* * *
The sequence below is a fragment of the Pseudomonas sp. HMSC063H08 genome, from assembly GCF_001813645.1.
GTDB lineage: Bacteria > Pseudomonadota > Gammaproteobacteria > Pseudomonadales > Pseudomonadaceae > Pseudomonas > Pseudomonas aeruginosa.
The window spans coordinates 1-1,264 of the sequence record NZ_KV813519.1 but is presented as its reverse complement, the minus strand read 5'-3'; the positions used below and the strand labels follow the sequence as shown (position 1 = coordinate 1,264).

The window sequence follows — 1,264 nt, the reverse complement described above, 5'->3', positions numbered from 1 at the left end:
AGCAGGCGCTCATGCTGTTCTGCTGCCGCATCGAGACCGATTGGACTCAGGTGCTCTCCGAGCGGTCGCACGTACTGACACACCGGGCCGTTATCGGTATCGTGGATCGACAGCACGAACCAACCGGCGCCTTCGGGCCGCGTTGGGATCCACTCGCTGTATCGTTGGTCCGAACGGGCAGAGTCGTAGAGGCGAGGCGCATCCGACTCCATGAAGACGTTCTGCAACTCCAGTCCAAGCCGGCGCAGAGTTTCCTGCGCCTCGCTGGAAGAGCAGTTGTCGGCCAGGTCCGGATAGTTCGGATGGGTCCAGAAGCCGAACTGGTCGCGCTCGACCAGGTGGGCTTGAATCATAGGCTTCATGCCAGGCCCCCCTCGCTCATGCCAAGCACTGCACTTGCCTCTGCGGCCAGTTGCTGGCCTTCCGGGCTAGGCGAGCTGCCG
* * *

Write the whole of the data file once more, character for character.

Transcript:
The sequence below is a fragment of the Pseudomonas sp. HMSC063H08 genome, from assembly GCF_001813645.1.
GTDB lineage: Bacteria > Pseudomonadota > Gammaproteobacteria > Pseudomonadales > Pseudomonadaceae > Pseudomonas > Pseudomonas aeruginosa.
The window spans coordinates 1-1,264 of the sequence record NZ_KV813519.1 but is presented as its reverse complement, the minus strand read 5'-3'; the positions used below and the strand labels follow the sequence as shown (position 1 = coordinate 1,264).

The window sequence follows — 1,264 nt, the reverse complement described above, 5'->3', positions numbered from 1 at the left end:
AGCAGGCGCTCATGCTGTTCTGCTGCCGCATCGAGACCGATTGGACTCAGGTGCTCTCCGAGCGGTCGCACGTACTGACACACCGGGCCGTTATCGGTATCGTGGATCGACAGCACGAACCAACCGGCGCCTTCGGGCCGCGTTGGGATCCACTCGCTGTATCGTTGGTCCGAACGGGCAGAGTCGTAGAGGCGAGGCGCATCCGACTCCATGAAGACGTTCTGCAACTCCAGTCCAAGCCGGCGCAGAGTTTCCTGCGCCTCGCTGGAAGAGCAGTTGTCGGCCAGGTCCGGATAGTTCGGATGGGTCCAGAAGCCGAACTGGTCGCGCTCGACCAGGTGGGCTTGAATCATAGGCTTCATGCCAGGCCCCCCTCGCTCATGCCAAGCACTGCACTTGCCTCTGCGGCCAGTTGCTGGCCTTCCGGGCTAGGCGAGCTGCCG